By Carlos Suarez De Jesus
By Ric Delgado
By John Thomason
By Benjy Caplan
By Artburst Miami
Ever since Andrew Lloyd Webber's musical theater version of the classic film Sunset Boulevard debuted in London in 1993, much of the press about the show has concerned numbers: Mounting the remake of Billy Wilder's sardonic, campy parable of Hollywood decadence and self-delusion cost $13 million; forgotten silent-film queen Norma Desmond's on-stage mansion, dominated by a massive central staircase, weighs seventeen tons; the actress playing Norma hauls herself up and down approximately 700 steps a week, 2800 steps a month, 33,000 steps a year; a pair of five-ton hydraulic lifts raises the mansion so that it hovers in midair; Norma changes costumes nine times with less than eighteen seconds for each change; one of her outfits shimmers with 2.5 million beads that required 600 hours to sew.
The first half of this extravaganza at the Broward Center for the Performing Arts (this season's Broadway Series opener) reveals why so much ink about Sunset has been devoted to digits. There's not much else to say about the insubstantial first act in which scenery, special effects, and haute couture dwarf the characters and story. Webber aficionados and diva devotees should not despair, however. By the second act of this over-produced spectacle, the thrill of levitating mansions and beaded loungewear subsides; actors Linda Balgord (Desmond), Ron Bohmer (screenwriter Joe Gillis, who becomes Desmond's kept man), and Ed Dixon (Max von Mayerling, Desmond's former husband turned butler) emerge from the shadows cast by ornately designed accoutrements to deliver performances that match the baroque excess of the staging.
Decades before the remake of Sunset was a grace note in Webber's commercially astute ear, the original Norma Desmond tried to turn the movie into a musical. Gloria Swanson played the prima donna in the macabre 1950 flick about an aging reclusive star who engages a disillusioned screenwriter to help her make a comeback; in 1955 Swanson hired an English writing duo to reshape the screenplay. With considerable changes that included a happy ending, Boulevard, as it was called, was slated to open in London. At the last minute Paramount Pictures, which owned the rights, pulled the permission plug, noting in a letter to Swanson that "it would be damaging to the property to be offered to the entertainment public in another form, as a stage musical."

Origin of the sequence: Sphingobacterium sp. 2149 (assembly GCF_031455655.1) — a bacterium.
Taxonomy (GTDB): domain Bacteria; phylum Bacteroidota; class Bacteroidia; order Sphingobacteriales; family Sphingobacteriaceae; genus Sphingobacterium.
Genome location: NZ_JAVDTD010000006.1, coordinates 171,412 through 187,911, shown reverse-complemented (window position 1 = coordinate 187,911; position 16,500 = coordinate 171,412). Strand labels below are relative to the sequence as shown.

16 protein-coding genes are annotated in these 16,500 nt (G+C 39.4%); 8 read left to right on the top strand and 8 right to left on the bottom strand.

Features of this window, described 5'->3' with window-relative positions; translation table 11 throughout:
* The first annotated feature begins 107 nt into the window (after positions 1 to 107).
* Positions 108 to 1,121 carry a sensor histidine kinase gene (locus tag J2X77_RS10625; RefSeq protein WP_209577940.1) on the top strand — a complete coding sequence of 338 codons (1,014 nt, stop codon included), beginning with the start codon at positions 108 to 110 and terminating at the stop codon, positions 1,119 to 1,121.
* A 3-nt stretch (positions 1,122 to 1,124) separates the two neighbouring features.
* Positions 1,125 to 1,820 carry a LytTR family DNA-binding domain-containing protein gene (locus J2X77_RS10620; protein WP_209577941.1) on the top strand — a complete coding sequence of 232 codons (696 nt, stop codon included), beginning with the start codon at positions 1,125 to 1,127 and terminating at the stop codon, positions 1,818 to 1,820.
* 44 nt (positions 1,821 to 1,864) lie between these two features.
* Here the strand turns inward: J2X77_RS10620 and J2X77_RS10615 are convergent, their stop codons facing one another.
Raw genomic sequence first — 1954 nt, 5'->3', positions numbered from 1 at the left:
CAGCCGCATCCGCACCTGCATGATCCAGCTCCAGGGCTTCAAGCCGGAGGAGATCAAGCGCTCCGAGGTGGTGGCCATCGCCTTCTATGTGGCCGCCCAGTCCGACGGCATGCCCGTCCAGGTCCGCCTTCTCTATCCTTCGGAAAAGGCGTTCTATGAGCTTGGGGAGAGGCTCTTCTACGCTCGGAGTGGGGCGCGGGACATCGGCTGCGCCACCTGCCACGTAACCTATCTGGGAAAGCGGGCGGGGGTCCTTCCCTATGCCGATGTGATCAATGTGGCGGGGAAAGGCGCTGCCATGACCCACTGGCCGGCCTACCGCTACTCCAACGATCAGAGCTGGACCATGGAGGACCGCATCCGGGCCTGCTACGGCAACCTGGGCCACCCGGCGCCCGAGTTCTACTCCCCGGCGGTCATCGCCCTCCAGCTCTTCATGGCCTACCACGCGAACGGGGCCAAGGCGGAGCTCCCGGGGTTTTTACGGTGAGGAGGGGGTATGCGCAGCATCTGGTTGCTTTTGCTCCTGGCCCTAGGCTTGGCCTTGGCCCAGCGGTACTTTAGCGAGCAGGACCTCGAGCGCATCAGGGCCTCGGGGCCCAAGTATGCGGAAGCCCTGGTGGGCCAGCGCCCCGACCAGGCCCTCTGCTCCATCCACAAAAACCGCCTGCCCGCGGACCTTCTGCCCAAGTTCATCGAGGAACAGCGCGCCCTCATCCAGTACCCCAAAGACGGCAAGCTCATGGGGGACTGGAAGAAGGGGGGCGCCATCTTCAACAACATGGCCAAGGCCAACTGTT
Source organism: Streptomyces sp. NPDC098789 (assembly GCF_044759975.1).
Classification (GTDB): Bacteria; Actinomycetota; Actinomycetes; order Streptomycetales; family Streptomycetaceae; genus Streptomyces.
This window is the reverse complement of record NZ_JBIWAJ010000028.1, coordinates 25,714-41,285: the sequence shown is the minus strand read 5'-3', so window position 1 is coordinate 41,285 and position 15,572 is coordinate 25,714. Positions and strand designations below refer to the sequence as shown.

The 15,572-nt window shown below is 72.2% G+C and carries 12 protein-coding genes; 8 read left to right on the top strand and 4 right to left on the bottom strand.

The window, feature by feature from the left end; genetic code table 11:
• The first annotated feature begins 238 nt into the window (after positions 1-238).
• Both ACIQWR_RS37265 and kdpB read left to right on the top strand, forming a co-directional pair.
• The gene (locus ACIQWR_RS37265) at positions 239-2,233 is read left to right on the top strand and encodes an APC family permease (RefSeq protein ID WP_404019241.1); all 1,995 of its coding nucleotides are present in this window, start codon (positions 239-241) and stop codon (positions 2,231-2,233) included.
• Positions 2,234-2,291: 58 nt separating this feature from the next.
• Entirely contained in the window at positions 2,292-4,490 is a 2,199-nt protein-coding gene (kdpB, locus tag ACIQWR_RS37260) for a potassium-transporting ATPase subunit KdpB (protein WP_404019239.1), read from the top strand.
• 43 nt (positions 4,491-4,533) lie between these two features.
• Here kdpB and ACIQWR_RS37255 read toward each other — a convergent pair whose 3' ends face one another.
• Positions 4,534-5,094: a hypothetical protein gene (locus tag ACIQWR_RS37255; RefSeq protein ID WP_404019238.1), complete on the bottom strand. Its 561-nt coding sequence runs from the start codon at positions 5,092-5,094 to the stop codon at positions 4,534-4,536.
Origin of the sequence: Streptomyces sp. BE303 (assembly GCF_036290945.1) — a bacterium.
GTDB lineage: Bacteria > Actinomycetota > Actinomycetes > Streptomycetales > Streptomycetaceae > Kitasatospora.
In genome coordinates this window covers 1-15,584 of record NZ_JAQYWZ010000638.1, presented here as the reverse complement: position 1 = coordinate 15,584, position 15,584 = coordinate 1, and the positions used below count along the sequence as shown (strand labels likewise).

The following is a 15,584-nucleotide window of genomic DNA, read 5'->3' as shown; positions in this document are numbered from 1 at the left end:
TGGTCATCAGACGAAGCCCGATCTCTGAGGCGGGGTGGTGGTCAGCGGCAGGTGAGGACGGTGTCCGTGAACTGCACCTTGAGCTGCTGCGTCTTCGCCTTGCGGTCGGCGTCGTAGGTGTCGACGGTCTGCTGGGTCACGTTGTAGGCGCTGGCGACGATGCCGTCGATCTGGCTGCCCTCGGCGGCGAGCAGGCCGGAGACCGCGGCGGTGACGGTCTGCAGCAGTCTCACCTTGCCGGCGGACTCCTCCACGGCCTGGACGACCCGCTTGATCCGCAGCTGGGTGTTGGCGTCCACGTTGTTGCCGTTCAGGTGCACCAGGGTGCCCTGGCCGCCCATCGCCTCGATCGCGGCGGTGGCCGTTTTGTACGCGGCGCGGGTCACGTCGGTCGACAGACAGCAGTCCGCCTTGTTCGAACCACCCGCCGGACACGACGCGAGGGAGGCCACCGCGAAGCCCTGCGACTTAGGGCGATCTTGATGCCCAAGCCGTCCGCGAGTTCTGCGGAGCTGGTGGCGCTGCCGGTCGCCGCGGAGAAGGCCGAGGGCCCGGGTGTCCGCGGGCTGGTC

By the time Webber was ready to marry Sunset's obsessive passions to his signature lush melodies, Paramount had loosened its grip on the rights. Ironically, the musical ultimately did open in London, under the auspices of a creative team with a pedigree worthy of a theatrical House of Lords. Joining composer Webber was director Trevor Nunn, who spearheaded the Royal Shakespeare Company (RSC) from 1968 to 1986 and directed Les Miserables and Tom Stoppard's Arcadia. John Napier, associate designer of RSC, has designed such diverse productions as Miss Saigon (remember the helicopter landing on-stage?), Siegfried and Roy's show in Las Vegas, and the movie Hook. Oscar-winning designer Anthony Powell created costumes for the movies Indiana Jones and the Temple of Doom and Tess; librettist-lyricist Don Black penned such hits as "Born Free," and Oscar-winning co-writer Christopher Hampton adapted Dangerous Liaisons for stage and screen.
Rather than damaging the integrity of the film, as Paramount feared would happen in Swanson's hands, Webber and company pay respects to the work by verbally and visually quoting from it throughout the show. Hampton and Black's book lifts lines from the screenplay verbatim ("I am big. It's the pictures that got small"). And Napier goes to great lengths to replicate infamous images (a convincingly rendered corpse floating facedown in a pool) and sequences (a car chase using actual footage from the film that looks as phony as the simulated car rides in amusement arcades). The efforts at homage backfire, however. The repetition of well-known lines in the broad context of a pop musical, coupled with inflated technical gestures, only turns the first act into a defanged ripoff of the movie.
At the center of the show stands Napier's staggering mansion; the stunning rendition of Desmond's creepy haunt is magnificent. Modeled on movie palaces of the Twenties, the imperial structure, burnished in tones of gold and brown, contains a staircase, a pipe organ, cathedral windows, and intricately detailed walls. Far more than do Webber's music and Hampton and Black's book and lyrics, the design goes a long way toward setting a Gothic tone for the show. In fact, the mansion sometimes seems like a character in itself -- a cloying, enveloping dragon lady that entraps Norma, Joe, and Max in her spell.
The problem with such an imposing edifice is that it upstages everything else. (On cue, it seems, the audience applauds when the set first appears and again when it rises.) The set particularly overpowers Balgord (who plays a nervous, breathy Norma) during her opening scenes. In addition, although Balgord has a strong and expressive singing voice, she initially appears less in command of her acting, as if the part of Norma controls her instead of the other way around.
In a 180-degree turnaround, Act Two manages to captivate in a way that Act One never does. The mansion still rises; Powell's fabulous costumes still glitter and sway. Yet, having made star entrances in the first half, these production elements now become supporting players as the actors take center stage.